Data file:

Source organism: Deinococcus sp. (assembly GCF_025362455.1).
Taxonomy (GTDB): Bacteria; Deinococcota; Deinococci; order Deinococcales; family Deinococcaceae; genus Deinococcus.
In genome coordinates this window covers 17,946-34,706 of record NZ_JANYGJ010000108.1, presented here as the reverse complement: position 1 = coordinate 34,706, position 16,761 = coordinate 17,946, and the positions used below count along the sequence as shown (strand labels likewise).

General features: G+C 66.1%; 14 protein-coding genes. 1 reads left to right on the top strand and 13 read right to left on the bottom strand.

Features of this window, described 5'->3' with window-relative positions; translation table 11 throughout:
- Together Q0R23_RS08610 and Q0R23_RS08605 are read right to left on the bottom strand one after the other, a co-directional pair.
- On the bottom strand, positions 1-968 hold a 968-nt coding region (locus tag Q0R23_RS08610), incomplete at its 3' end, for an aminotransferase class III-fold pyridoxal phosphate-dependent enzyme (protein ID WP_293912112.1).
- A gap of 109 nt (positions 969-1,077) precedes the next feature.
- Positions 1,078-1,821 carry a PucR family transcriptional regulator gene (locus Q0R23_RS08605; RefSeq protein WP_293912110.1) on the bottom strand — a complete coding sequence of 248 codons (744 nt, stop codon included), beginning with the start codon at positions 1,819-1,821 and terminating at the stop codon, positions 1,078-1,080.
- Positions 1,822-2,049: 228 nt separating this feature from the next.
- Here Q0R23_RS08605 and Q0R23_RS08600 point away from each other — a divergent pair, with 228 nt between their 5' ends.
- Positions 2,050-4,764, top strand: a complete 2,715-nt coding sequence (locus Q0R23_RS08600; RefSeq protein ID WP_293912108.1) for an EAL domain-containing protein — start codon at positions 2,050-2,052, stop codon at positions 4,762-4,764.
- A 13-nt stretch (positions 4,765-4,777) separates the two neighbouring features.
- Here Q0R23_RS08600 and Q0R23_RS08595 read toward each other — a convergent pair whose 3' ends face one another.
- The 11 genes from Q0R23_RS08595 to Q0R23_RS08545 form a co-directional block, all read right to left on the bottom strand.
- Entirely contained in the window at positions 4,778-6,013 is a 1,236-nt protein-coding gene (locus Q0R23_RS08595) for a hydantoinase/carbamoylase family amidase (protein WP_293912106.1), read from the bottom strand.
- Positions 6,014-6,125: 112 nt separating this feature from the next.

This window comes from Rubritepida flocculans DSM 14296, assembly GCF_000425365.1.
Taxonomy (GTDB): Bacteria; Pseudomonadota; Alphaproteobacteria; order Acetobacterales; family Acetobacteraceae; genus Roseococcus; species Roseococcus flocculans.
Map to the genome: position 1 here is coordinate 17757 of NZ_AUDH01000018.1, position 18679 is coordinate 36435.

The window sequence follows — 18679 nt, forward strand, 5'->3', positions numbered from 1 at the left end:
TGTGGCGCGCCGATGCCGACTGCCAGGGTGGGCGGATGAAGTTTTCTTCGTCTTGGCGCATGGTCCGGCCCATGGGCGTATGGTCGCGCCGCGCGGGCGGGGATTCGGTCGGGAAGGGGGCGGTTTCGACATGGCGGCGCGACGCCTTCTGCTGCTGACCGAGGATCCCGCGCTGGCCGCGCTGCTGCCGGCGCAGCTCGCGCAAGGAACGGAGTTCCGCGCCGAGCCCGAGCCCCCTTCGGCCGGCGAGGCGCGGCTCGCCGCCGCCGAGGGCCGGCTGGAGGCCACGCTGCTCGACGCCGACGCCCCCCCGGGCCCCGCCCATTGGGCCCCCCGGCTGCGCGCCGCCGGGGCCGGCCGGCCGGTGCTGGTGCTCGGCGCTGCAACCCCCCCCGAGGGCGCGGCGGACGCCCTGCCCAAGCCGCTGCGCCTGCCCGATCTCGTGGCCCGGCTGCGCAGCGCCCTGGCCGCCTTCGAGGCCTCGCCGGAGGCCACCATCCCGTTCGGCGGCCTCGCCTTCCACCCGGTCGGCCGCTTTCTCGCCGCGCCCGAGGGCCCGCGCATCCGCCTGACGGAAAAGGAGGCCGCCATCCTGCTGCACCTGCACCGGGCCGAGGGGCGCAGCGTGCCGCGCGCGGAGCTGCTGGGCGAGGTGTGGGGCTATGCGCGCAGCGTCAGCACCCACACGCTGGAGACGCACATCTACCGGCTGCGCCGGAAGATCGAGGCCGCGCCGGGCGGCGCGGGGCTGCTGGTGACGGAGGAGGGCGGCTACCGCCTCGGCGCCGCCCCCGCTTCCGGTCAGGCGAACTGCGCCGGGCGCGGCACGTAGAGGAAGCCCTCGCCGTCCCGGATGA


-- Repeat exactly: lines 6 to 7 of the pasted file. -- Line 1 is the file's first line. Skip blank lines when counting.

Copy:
- Together Q0R23_RS08610 and Q0R23_RS08605 are read right to left on the bottom strand one after the other, a co-directional pair.
- On the bottom strand, positions 1-968 hold a 968-nt coding region (locus tag Q0R23_RS08610), incomplete at its 3' end, for an aminotransferase class III-fold pyridoxal phosphate-dependent enzyme (protein ID WP_293912112.1).